FIG. 3 illustrates, in plan view, the cutter head 20 as the blades 42 cut through a wood piece 60, while rotating in the direction of arrow 62 about spindle 64. As described hereinafter, the top plate apertures 30 provide access to the threadedwedge fasteners 66.
As illustrated in FIGS. 4 and 5, the cutter head assembly 22 is bolted to body portion 26, which is in turn clamped to spindle 64. The cutter head assembly comprises a plurality of removable and replaceable individual cutter blades 42, equal innumber to the desired number of fingers to be cut in the wood piece 60. The assembly 22 may be provided with a thick bottom cutter blade 70, washer 72, and spacer 74, securely fastened between top plate 28 and body 26 with bolt 44 and nut 46. The body26 and rotary cylinder 78 are slipped over bushing 80, which is retained by upper and lower wedge-shaped collets 82. The collets 82 are compressed in place by spindle nut 90 and spindle washer 92. The lower collet is compressed against shoulder 94. Body portion 26 freely rotates about an axis of rotation 96.
A plurality of cover plate cap screws 100, retain the cover plate 48 against body portion 26. The heads of wedge cap screws 66 are illustrated bearing on wedge-shaped members 102 (FIG. 7).
Generally, FIG. 6 is a plan view of the body portion below the cover plate, and illustrates the relationship between the cutter assemblies 22 and the trim knife assemblies 24. The individual trim knives 40 are secured to the body with a pair ofknife clamp apparatus' 110, illustrated in greater detail in FIG. 7.
Referring to FIG. 7, in a preferred embodiment the knife clamp apparatus 110 comprises four parts: the wedge cap screw 66, the upper and lower wedge-shaped members 102 and a thrust plate 114. Tightening the cap screw 66 creates a compressiveforce (shown by arrow 116) on the thrust plate 114, which in turn presses trim knife 40 and knife holder 118 against the body 26. Horizontal relative motion between the knife 40 and knife holder 118 is prevented by a corrugated surface 120 on the knifeholder 118 and a cooperating corrugated surface 122 on the knife 40 (FIG. 6).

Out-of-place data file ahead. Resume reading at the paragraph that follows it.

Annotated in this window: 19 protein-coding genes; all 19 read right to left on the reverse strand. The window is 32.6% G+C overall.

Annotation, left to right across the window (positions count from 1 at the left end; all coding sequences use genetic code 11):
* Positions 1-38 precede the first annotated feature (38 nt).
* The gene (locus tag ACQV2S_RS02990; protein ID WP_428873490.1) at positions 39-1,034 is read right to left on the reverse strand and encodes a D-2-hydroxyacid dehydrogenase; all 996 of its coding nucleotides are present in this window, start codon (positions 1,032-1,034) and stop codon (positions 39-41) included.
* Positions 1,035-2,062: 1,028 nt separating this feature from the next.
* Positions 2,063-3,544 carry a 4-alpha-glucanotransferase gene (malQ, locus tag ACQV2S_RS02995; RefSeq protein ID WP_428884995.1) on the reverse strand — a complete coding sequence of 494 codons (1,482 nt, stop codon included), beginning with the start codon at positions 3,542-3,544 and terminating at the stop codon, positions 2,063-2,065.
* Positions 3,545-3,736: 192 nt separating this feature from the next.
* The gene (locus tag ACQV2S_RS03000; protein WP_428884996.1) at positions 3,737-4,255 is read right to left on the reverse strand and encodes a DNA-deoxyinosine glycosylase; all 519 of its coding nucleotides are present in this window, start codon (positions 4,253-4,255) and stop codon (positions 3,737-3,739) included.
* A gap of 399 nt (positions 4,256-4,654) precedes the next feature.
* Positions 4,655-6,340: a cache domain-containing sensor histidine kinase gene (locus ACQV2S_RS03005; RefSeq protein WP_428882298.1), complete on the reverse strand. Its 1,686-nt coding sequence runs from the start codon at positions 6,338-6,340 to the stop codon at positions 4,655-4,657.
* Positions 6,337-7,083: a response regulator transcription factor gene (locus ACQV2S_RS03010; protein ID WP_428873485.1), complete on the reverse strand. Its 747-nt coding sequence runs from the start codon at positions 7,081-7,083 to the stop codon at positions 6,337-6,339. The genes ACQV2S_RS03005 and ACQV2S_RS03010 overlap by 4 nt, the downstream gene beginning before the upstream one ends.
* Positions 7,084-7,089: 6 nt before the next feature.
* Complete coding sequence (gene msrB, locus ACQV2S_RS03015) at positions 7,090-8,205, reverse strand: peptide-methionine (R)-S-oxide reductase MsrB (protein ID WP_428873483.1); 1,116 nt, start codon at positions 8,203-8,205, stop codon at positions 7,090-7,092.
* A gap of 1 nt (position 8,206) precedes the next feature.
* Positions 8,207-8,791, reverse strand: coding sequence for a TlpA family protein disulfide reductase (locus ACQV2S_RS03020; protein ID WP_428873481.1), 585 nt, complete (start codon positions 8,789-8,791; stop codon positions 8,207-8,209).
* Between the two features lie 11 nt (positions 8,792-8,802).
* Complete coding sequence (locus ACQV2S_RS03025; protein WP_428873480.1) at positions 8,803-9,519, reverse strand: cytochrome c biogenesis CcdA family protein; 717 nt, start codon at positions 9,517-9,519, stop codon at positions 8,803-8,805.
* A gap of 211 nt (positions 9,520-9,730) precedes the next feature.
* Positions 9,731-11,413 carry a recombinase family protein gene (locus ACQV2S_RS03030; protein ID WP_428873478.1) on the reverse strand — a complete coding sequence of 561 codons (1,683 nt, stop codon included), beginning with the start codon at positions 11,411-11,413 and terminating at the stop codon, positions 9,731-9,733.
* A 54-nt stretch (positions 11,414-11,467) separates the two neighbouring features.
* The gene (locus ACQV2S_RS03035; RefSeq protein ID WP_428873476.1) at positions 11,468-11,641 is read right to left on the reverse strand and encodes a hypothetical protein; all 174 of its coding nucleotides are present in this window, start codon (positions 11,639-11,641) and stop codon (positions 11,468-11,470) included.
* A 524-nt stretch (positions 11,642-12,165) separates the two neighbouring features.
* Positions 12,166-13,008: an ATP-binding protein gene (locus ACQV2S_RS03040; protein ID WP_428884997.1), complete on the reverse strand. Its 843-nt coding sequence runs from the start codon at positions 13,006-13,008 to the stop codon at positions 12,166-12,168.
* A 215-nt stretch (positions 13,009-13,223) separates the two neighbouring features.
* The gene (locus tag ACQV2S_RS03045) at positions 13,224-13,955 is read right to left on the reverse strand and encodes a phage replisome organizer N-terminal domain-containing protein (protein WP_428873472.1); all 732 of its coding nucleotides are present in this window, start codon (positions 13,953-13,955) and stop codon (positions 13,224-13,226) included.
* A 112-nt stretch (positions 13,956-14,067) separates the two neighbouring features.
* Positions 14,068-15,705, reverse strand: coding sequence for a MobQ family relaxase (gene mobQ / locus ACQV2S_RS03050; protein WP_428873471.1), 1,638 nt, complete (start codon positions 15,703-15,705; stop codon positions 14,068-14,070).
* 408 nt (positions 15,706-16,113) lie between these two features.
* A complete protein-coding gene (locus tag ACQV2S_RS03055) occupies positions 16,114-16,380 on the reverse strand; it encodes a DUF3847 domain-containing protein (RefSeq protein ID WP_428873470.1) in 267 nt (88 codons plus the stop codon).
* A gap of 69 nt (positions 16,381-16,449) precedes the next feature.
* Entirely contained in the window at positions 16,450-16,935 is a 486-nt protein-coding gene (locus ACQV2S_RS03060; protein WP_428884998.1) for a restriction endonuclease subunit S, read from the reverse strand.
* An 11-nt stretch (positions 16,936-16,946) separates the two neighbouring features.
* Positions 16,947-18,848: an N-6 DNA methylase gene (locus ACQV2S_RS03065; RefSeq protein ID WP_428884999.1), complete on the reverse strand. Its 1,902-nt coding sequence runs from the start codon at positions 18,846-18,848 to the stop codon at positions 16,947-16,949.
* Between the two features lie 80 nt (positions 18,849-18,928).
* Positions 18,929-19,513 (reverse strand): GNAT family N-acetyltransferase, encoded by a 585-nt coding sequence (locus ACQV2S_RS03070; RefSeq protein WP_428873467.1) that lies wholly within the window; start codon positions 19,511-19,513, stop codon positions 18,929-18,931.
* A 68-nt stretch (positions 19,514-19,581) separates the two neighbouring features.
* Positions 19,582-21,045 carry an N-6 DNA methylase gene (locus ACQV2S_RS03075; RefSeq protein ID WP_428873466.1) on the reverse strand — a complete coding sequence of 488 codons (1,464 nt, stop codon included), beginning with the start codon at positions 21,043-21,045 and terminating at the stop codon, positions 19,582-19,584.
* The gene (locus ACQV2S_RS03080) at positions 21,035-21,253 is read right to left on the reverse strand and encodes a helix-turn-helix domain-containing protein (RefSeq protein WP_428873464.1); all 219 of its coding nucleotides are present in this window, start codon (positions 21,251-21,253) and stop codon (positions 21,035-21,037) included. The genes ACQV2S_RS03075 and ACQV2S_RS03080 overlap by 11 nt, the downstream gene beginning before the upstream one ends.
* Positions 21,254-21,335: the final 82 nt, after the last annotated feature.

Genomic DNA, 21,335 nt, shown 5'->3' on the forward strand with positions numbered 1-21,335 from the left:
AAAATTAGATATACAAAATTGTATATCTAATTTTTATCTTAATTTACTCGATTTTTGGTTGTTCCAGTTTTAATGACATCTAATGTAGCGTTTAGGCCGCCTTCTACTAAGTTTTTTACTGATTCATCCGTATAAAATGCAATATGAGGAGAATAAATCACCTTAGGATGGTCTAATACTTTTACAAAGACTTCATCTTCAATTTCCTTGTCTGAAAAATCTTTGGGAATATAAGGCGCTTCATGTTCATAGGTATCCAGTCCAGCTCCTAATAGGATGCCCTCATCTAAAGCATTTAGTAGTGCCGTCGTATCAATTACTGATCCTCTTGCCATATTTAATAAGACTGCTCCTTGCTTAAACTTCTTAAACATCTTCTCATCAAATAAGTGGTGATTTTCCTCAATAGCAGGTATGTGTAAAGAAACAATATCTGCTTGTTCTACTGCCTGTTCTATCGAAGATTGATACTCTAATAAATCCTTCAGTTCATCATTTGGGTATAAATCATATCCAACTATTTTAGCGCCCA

Referring to FIG. 8, the knife adjustment apparatus 112 comprises the knife holder 118 having a threaded tab 130 threadably engaged with a knife fastener 132. The fastener 132 may be in the form of a cap screw having a reduced section 134 intowhich retainer 136 is inserted. A retainer cap screw 138 fixes the retainer to the body 26. A link 140 has a first end 141 pivotally connected to the knife holder 118 by link pins 142, and a second end 143 pivotally connected to the rotary cylinder 78by cylinder pin 144.
After loosening knife clamp apparatus 110 by loosening wedge cap screws 66 with an Allen wrench, rotation of knife fastener 132 (cap screw) causes linear motion as shown by arrow 150, of both trim knives 40 and knife holders 118 due to rotarymotion (shown by arrow 151 in FIG. 6) of the rotary cylinder 78 and connecting links 140.
FIGS. 9 and 10 illustrate the rotary cylinder 78 and extension arms 152 having apertures 154 for the pivotally connecting links 140 and the link pins 144.
FIGS. 11 through 14 illustrate the knife holder. Corrugated surface 120 is securely maintained against the cooperating corrugated surface 122 on the trim knife 40. Threaded tab 130, which is engaged by knife fastener 132 (FIG. 8), impartslinear motion to both knives 40 and knife holders 118. In-line bored apertures 160 are pivotally engaged by the link pins 142 to the link 140.